After robots take our jobs, who will pay for social security?

It's not science fiction: robots will soon become contributing members of the workforce, and the European Parliament wants the European Union to start planning for the not-so-distant future.

Francois Mori/AP/File
Pepper, a robot made by Softbank Robotics Europe performs during the Innorobo European summit, which focuses on service robots, in Aubervilliers, France, in May. The European Parliament is considering a proposal to grant 'smart robots' a legal status of 'electronic persons.'

The European Parliament's committee on legal affairs wants the European Union to prepare for a not too-distant future when intelligent robots will become contributing members of society -- holding down jobs, creating intellectual property, and interacting in a natural way with humans.

One of many questions that the committee has posed: Who will pay for social welfare programs when there are no humans left on the payroll?

“The development of robotics and AI (artificial intelligence) may result in a large part of the work now done by humans being taken over by robots, so raising concerns about the future of employment and the viability of social security systems if the current basis of taxation is maintained,” writes the committee.

Though it will be a long time before self-aware robots roam among us, as the committee worries, machines replacing humans in the global workforce already is revolutionizing human labor and reshaping economies.

A changing workforce

The social security question is part of a draft proposal released by the committee in May. It calls on the European Commission to seriously consider the ethical, legal and economic implications of a world run by machines -- and how it could affect the future of work and the economic structures that depend on human labor.

The proposal, which reads like an outline to a science fiction novel, replete with references to genre classics such as Mary Shelley's "Frankenstein," also raises the question of who’s legally responsible for an intelligent robot’s harmful actions and who should own the copyright on a piece of "intellectual creation" by a computer.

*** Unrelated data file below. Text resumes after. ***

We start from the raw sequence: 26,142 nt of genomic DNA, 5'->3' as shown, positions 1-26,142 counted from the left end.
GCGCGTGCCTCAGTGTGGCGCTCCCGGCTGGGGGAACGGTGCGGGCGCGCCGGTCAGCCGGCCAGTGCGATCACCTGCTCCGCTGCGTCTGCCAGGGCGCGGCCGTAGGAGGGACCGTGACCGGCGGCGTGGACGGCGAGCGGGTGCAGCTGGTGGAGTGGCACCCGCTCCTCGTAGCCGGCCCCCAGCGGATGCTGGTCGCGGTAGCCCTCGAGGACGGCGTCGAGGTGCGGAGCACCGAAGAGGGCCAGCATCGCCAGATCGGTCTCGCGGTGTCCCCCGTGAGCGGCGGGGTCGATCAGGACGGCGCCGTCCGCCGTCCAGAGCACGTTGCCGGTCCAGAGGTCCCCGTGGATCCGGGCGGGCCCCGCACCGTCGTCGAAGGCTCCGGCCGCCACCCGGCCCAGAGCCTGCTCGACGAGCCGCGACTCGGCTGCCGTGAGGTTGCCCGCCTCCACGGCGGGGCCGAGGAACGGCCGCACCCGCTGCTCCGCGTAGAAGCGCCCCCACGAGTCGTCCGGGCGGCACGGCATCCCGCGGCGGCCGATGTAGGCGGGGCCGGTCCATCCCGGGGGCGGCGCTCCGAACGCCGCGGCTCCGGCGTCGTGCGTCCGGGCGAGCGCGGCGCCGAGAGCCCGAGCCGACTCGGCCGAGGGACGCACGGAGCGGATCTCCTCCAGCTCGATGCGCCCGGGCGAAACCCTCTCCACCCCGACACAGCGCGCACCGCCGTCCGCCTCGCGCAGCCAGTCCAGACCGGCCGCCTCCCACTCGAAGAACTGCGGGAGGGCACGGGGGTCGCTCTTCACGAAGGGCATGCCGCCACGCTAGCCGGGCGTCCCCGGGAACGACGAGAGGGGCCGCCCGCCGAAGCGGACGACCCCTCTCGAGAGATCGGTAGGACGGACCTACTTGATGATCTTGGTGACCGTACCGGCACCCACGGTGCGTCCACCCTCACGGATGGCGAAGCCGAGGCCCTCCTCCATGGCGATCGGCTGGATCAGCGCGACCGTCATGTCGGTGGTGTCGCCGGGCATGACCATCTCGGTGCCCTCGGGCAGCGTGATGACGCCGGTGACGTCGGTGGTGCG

“Humankind stands on the threshold of an era when ever more sophisticated robots … seem poised to unleash a new industrial revolution, which is likely to leave no stratum of society untouched, it is vitally important for the legislature to consider all its implications,” it writes.

Though they're far from the intelligent robots of the future, sales of industrial robots have increased four-fold since 2009, according to a June 22 report from the International Federation of Robotics. The global sales of 248,000 industrial robots last year, mostly used in factory production, was an all-time record, says the federation.

A global issue

More than one in four robots sold in 2015 went to China’s robust manufacturing industry. Martin Ford, a Silicon Valley entrepreneur and author of Rise of the Robots: Technology and the Threat of a Jobless Future, views this as a “troubling trend” for the country’s economic growth, which has stumbled recently thanks to declining factory jobs and low consumer spending.

“Over the last decade, China has become, in the eyes of much of the world, a job-eating monster, consuming entire industries with its seemingly limitless supply of low-wage workers,” he writes in a 2015 column in The New York Times. “But the reality is that China is now shifting its appetite to robots, a transition that will have significant consequences for China’s economy — and the world’s.”

One example of how drastically labor in China is changing is consumer electronics manufacturer Foxconn, which counts Apple among its clients. Foxconn plans to automate about 70 percent of factory work within three years; it already has a fully robotic factory.

Things are not much different in the United States. Researchers from Oxford University predicted in 2013 that half of jobs in the US will be filled by robots in a decade or two. The first occupations to see more bots than humans clocking in will be taxi and delivery drivers, predict the authors, plus office and administrative support employees, and factory workers.

The European parliament’s legal committee proposes a tax structure of the future that would require employers of intelligent robots to report how many they employ, and how much money that saves their companies on social security contributions, which they would have to repay. Mr. Ford has similar ideas.

“In principle, we’ll need to shift the tax burden,” he tells The Christian Science Monitor. “Owners of capital are the same people who own robots, so we will have to find a different tax structure.”

Though there doesn't appear to be a similar push in the US to develop a plan to regulate the AI future envisioned by the European Parliament, Jerry Kaplan, an author and Stanford University professor on AI ethics, says that the federal government is developing rules now for one of the most pressing national issues related to robotics: autonomous cars. Some predict that these self-driving vehicles will begin appearing on US roads around 2020.

The US military also is grappling with ethical issues related to using AI in weaponry, particularly in whether machines should be involved in decisions to kill.

“There is a fair amount of discussion,” says Dr. Kaplan to the Monitor. “But it hasn’t been the type of stuff that would pop up in popular press.”

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